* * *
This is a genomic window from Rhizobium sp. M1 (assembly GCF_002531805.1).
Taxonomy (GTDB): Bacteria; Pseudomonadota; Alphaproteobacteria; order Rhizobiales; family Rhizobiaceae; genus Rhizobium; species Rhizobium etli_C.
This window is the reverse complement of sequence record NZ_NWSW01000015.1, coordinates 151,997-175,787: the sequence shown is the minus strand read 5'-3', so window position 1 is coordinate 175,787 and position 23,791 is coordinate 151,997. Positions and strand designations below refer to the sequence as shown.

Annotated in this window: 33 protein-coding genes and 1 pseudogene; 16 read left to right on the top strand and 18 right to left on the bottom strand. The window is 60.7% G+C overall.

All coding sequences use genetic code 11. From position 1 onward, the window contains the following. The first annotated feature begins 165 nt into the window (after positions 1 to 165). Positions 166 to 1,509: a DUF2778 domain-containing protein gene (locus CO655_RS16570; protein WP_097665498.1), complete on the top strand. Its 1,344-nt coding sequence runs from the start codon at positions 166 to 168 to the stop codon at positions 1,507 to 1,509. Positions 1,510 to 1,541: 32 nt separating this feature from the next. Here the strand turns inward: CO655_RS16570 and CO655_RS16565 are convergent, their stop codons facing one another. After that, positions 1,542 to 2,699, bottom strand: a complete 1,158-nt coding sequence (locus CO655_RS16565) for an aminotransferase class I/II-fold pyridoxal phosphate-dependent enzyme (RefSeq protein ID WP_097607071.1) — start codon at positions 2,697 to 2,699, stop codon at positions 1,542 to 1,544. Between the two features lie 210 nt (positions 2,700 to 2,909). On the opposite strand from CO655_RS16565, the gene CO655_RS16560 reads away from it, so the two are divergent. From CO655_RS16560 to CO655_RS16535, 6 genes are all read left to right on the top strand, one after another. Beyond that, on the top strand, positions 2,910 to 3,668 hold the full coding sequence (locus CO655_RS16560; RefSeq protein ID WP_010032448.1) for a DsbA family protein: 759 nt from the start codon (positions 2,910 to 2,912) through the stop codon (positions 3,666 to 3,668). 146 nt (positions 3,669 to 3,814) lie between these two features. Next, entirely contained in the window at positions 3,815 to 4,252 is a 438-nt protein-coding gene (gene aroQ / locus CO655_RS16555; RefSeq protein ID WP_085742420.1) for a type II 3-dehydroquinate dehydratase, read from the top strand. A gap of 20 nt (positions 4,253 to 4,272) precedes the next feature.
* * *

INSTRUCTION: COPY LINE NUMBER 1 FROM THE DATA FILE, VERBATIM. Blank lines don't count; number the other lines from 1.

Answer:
This is a genomic window from Rhizobium sp. M1 (assembly GCF_002531805.1).